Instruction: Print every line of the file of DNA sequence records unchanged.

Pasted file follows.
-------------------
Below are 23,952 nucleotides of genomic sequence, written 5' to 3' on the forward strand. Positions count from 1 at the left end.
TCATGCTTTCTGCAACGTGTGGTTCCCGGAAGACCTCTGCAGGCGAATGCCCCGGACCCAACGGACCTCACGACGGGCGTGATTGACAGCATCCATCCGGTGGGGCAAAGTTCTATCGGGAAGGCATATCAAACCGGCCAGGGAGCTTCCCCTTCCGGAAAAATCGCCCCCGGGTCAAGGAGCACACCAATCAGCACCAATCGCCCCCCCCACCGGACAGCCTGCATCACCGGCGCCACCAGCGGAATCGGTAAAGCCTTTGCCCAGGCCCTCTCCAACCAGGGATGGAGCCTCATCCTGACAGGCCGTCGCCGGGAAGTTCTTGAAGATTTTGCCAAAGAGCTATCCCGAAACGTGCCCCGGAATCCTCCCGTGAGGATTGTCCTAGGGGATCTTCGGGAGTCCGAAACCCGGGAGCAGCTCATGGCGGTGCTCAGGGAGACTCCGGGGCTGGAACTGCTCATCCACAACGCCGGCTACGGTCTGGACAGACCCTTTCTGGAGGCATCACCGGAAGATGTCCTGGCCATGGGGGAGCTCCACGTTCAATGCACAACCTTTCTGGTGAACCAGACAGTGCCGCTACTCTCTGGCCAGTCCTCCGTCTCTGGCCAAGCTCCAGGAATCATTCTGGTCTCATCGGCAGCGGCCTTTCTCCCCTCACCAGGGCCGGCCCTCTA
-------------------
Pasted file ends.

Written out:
Below are 23,952 nucleotides of genomic sequence, written 5' to 3' on the forward strand. Positions count from 1 at the left end.
TCATGCTTTCTGCAACGTGTGGTTCCCGGAAGACCTCTGCAGGCGAATGCCCCGGACCCAACGGACCTCACGACGGGCGTGATTGACAGCATCCATCCGGTGGGGCAAAGTTCTATCGGGAAGGCATATCAAACCGGCCAGGGAGCTTCCCCTTCCGGAAAAATCGCCCCCGGGTCAAGGAGCACACCAATCAGCACCAATCGCCCCCCCCACCGGACAGCCTGCATCACCGGCGCCACCAGCGGAATCGGTAAAGCCTTTGCCCAGGCCCTCTCCAACCAGGGATGGAGCCTCATCCTGACAGGCCGTCGCCGGGAAGTTCTTGAAGATTTTGCCAAAGAGCTATCCCGAAACGTGCCCCGGAATCCTCCCGTGAGGATTGTCCTAGGGGATCTTCGGGAGTCCGAAACCCGGGAGCAGCTCATGGCGGTGCTCAGGGAGACTCCGGGGCTGGAACTGCTCATCCACAACGCCGGCTACGGTCTGGACAGACCCTTTCTGGAGGCATCACCGGAAGATGTCCTGGCCATGGGGGAGCTCCACGTTCAATGCACAACCTTTCTGGTGAACCAGACAGTGCCGCTACTCTCTGGCCAGTCCTCCGTCTCTGGCCAAGCTCCAGGAATCATTCTGGTCTCATCGGCAGCGGCCTTTCTCCCCTCACCAGGGCCGGCCCTCTA